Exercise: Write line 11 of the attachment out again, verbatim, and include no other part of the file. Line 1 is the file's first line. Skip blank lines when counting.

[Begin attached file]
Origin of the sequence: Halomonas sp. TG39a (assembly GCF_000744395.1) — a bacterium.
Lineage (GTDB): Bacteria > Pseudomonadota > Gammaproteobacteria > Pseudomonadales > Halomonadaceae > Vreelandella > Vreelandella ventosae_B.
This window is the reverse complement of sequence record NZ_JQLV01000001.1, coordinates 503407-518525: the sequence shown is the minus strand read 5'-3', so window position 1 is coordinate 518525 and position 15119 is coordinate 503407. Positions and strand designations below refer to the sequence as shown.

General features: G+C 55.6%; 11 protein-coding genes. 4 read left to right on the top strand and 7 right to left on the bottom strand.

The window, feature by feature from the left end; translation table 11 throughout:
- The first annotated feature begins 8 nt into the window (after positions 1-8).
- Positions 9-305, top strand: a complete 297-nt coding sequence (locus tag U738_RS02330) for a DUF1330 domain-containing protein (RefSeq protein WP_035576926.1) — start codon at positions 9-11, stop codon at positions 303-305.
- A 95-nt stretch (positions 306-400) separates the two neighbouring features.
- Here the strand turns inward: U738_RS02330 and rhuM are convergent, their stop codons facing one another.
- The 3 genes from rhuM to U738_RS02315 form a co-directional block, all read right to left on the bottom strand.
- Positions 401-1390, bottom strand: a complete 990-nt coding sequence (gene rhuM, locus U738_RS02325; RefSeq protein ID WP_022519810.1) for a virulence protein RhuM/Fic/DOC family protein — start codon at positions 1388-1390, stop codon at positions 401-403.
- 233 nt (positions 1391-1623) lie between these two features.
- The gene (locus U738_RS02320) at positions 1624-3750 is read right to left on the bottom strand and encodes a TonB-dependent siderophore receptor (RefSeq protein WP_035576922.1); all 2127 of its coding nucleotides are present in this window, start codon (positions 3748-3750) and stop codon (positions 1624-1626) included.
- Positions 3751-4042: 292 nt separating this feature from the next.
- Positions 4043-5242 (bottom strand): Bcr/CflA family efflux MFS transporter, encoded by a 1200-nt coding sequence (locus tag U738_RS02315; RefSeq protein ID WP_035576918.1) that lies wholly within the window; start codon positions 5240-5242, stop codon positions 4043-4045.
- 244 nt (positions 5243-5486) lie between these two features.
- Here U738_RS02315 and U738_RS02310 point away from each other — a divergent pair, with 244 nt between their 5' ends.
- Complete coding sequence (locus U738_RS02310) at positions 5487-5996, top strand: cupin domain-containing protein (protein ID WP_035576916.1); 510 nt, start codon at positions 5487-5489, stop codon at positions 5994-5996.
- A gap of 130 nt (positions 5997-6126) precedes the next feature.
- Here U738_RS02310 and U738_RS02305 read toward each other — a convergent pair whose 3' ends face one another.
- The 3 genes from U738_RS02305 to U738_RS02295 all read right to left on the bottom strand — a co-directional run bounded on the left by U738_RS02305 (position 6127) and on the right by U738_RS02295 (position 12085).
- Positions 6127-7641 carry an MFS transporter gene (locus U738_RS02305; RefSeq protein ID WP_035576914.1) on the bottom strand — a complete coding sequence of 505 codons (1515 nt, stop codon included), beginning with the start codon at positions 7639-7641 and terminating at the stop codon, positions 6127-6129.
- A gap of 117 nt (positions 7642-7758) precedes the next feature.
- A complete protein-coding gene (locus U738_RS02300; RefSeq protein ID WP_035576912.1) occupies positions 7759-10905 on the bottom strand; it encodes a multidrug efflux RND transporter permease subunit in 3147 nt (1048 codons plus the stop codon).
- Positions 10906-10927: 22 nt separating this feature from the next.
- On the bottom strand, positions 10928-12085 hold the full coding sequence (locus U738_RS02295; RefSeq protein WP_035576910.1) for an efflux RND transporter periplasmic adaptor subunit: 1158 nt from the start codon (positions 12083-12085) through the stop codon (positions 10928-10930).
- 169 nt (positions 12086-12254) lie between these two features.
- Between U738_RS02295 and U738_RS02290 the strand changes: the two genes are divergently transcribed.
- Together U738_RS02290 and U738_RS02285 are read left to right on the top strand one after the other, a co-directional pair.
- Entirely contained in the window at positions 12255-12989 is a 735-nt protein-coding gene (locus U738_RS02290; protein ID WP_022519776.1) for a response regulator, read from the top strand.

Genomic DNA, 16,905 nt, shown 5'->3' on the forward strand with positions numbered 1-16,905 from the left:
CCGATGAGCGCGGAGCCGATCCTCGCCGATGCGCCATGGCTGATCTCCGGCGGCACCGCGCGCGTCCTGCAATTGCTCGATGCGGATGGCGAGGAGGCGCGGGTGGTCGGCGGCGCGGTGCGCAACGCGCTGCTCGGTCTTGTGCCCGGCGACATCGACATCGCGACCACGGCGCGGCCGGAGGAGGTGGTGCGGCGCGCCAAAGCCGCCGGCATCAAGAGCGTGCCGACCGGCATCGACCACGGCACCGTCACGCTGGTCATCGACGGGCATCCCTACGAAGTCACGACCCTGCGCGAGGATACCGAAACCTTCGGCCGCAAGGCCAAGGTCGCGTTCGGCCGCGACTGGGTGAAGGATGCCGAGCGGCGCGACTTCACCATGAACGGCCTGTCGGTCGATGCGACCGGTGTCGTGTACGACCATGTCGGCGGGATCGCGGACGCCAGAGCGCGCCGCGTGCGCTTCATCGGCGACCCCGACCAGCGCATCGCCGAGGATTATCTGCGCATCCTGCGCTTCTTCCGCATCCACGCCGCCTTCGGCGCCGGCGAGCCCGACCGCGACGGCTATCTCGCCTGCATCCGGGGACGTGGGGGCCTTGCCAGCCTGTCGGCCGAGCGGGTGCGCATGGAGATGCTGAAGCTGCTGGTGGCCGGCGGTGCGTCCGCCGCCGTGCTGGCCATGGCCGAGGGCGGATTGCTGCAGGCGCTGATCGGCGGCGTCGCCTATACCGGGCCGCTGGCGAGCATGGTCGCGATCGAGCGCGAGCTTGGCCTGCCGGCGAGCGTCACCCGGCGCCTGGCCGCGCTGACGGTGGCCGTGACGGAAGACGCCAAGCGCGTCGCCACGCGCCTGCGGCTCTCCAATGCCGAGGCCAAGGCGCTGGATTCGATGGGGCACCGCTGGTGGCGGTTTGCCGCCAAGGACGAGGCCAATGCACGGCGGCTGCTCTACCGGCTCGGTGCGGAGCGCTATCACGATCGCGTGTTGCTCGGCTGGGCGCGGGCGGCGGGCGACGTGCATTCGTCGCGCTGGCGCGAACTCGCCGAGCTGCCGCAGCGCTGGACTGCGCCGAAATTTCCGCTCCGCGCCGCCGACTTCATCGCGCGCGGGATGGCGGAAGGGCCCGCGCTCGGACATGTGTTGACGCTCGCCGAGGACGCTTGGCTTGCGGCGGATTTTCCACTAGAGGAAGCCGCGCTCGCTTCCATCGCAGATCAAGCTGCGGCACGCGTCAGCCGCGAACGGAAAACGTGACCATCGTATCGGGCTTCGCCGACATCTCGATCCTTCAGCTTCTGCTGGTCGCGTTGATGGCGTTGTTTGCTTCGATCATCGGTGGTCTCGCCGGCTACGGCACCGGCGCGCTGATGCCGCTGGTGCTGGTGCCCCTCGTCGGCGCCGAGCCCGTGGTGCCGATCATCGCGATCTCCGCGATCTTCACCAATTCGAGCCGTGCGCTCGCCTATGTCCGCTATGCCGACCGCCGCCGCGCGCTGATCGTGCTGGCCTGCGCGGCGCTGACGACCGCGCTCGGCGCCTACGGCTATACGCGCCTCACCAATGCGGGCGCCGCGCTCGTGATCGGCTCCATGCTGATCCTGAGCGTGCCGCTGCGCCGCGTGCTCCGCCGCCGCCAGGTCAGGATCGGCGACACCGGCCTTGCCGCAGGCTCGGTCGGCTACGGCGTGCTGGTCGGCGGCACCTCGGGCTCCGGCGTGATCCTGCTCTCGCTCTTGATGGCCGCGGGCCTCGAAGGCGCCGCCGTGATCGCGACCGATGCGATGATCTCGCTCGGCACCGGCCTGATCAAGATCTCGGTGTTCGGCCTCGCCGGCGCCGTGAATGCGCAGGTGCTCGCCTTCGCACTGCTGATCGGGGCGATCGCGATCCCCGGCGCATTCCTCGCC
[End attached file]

- Positions 401-1390, bottom strand: a complete 990-nt coding sequence (gene rhuM, locus U738_RS02325; RefSeq protein ID WP_022519810.1) for a virulence protein RhuM/Fic/DOC family protein — start codon at positions 1388-1390, stop codon at positions 401-403.